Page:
Veri: Scan body for sensations (the body does not lie), rate the intensity/unpleasantness, identify source, take control (make a plot/plan to taper), repeat as needed until resolved.

SLE: Please describe the method used for healing at the Clinic?

Veri: The back story is really interesting. David Hubbard, MD, has a wide, diverse medical background. He started in pain management and currently has a clinic in San Diego working with opioid addicts. Osangar, the Doctor with whom I started this clinic, operated his fMRI machine and was one of Dr. Hubbard's grad students. Dr Hubbard developed the tapering method they and we use, based on one of Pavlov's lesser known theories. Tapering is now the treatment of choice in the United States. We are using tapering in different applications and testing it's efficacy. We are applying tapering to different applications and testing it's efficacy. There are many articles on tapering in the top medical journals and validating studies. Unlike psychological practices, the tapering method works because of what happens in our bodies and how the brain responds and processes. We do not work with cognitions, past or future. You essentially step down or lessen the dose by degree. What degree depends on what you are working on. Addiction can take a year. For our work with the sensations I mentioned, the average time is ten minutes to two weeks.

Veri also explained that it is revealing how clinic participants’ ratings and their ability to deal with their issues develop with time. “Our pilot study showed that 100% of those surveyed had experienced hurt (chest ache) from a SL relationship,” she said. “[The method is] based on neuroscience, taking cues from our bodies that don't lie. The ratings show us what needs to be tapered. Taking ratings daily or more frequently is a way to identify and keep track of what is going on. So the ratings do two things: show us where we need to work, and inform each of us personally on where we are in the present moment. Paying attention to the present-moment sensations keeps them from turning into symptoms and health problems, and the tapering method becomes a self-help process. Observing correlations over time is revealing and helpful, too. We are in the process of adding a Hunger Scale and Dr Hubbard is RL working on the problem of Air Hunger (our Chest Ache) for the Covid19 patients on ventilators. Free copies of our charts can be obtained at the clinic.”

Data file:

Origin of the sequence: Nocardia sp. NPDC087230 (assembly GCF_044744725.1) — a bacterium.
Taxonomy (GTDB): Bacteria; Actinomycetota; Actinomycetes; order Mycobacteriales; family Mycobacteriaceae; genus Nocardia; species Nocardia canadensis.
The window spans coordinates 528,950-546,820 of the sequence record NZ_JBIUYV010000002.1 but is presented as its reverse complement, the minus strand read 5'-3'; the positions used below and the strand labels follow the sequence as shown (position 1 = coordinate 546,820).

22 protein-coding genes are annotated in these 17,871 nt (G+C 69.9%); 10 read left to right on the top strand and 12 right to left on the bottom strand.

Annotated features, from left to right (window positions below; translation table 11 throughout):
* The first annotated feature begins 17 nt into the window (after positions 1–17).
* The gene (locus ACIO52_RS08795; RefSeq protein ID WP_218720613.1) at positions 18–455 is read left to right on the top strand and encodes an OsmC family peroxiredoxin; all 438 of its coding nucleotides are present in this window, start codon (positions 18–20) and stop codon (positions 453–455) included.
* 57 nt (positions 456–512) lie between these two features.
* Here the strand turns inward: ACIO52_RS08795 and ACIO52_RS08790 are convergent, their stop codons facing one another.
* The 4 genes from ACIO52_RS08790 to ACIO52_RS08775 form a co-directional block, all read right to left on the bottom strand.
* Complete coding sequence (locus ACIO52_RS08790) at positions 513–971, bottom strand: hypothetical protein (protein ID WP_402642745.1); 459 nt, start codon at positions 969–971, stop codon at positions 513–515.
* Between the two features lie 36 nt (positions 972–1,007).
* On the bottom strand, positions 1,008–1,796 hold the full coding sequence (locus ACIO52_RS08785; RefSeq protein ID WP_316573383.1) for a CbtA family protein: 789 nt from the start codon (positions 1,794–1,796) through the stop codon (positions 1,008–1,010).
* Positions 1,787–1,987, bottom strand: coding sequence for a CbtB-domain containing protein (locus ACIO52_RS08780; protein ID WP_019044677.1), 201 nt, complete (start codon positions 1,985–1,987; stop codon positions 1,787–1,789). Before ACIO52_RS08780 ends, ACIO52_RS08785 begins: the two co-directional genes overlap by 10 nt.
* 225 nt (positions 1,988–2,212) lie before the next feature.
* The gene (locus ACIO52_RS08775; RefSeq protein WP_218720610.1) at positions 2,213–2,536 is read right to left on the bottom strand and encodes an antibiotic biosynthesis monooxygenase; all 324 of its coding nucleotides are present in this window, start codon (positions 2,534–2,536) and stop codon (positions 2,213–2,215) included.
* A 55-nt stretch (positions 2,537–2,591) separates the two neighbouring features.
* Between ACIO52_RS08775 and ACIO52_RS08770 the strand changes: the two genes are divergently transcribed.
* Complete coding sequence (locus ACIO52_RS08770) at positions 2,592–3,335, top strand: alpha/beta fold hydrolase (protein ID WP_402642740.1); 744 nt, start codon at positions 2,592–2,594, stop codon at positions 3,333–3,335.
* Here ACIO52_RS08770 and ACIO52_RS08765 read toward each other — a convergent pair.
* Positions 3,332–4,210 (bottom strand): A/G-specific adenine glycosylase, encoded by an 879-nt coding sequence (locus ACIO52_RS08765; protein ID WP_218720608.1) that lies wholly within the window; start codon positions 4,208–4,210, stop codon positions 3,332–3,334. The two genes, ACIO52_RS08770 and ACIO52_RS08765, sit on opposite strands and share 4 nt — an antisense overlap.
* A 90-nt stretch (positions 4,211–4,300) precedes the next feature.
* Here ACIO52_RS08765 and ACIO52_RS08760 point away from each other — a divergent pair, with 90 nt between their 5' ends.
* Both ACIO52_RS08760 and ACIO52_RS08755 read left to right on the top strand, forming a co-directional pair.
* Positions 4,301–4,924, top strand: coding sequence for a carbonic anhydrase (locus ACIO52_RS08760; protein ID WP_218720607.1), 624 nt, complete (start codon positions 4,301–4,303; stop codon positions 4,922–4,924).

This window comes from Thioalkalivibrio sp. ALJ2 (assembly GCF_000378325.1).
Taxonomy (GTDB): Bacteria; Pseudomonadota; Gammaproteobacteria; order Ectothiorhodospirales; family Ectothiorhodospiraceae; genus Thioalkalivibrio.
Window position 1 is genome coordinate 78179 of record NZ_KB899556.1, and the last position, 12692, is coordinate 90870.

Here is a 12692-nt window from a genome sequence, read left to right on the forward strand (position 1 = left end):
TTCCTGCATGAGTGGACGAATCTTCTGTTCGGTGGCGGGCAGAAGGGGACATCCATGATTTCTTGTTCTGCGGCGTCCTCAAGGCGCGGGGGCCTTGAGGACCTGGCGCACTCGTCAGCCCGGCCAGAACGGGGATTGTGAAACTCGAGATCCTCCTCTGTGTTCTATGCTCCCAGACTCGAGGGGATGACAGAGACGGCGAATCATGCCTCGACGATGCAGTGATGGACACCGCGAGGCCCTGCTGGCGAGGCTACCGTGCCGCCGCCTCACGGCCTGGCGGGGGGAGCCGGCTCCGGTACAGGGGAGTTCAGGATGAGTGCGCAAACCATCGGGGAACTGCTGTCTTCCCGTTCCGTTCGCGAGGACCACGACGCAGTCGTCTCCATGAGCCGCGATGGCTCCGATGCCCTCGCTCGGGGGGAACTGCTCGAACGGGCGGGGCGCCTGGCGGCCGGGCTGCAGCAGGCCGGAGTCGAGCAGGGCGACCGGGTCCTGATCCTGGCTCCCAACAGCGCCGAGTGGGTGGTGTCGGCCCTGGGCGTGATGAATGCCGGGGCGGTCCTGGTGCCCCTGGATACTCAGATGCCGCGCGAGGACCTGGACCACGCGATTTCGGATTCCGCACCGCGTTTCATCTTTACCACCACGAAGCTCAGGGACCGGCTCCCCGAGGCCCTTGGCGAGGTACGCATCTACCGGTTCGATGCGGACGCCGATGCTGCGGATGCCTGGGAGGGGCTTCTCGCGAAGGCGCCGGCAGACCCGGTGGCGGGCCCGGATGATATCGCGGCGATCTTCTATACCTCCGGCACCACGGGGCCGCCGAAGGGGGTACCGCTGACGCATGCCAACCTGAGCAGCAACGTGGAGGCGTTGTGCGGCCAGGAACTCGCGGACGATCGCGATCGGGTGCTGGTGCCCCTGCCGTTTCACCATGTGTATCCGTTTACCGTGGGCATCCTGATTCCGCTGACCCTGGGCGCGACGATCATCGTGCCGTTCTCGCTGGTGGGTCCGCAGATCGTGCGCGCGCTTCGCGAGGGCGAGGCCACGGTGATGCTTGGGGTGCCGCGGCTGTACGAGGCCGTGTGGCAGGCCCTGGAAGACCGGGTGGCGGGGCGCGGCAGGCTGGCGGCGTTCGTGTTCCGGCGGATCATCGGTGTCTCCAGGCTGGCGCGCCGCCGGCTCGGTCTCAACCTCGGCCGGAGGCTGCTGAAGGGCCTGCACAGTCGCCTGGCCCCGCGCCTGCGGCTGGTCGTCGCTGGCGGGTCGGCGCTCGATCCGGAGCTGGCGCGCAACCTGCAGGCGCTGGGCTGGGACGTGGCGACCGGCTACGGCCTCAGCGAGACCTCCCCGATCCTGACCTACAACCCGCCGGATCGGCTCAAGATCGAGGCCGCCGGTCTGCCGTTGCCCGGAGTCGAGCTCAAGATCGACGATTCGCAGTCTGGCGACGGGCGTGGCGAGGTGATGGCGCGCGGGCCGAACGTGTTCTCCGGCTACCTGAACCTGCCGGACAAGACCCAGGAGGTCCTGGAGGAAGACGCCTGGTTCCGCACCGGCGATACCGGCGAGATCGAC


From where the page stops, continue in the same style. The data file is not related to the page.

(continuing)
With the tapering method, avatars coming to the clinic ashamed of their self-image or their destructive behavior patterns have experienced a way to reduce their unpleasant feelings on the road to becoming avatars with more fulfilling lives, less stress, and more balance. It is really commendable that professionals such as Osangar, DavidArguna, Veri, and Charm donate their time to these clinics, making SL a better place for all avatars.

Sex ReSearch clinic on SL:

Inquiries: VeritasMcMaster Resident (Veri), Carmen Berman (Charm)
Group: Sex ReSearch

Sunday, April 5, 2020

The Effects of Coronavirus Isolation on Avatars in Second Life - Zack Wonder Reporting

The measures that various governing bodies around the world are putting in place are making a marked effect on life. Limiting one’s social contacts will take a profound toll on one’s mental health. One of the ways to alleviate the threat on one’s mental capacity is to seek online companionship. A tell-tale sign is the depletion of electronics stores’ shelves of webcams. Online communities such as Habbo Hotel are rising from the doldrums and seeing double-digit percentage growth in user logins weekly.
According to New World news, Second Life has also seen a recent increase in new residents and old user logins. This is confirmed by SL CEO Ebbe Linden’s memorandum on the SL community website. I have also experienced this first-hand, having been away from the grid for three and a half years. Having to isolate in RL alone with my two dogs made me start seeking social contacts beyond my daily doggie walkies. 
In addition to having old avatars returning from hibernation, the Coronavirus epidemic is reflected in daily discussions and social life on SL. More often than not, the virus outbreak is being discussed between avatars in chats and IMs. I have even seen avatars wear face masks while traversing the grid. 
All this led me to survey the field by going out interviewing avatars. First, I met Shana at her beachfront property.

SLE: I learned that you are in RL isolation right now. Can you tell me how it has affected your life in general?
Shana: I just thought that people are walking along the streets and seeing masks, then they will come to the SL and there are masks again .... this is probably an extra stress, I don’t know.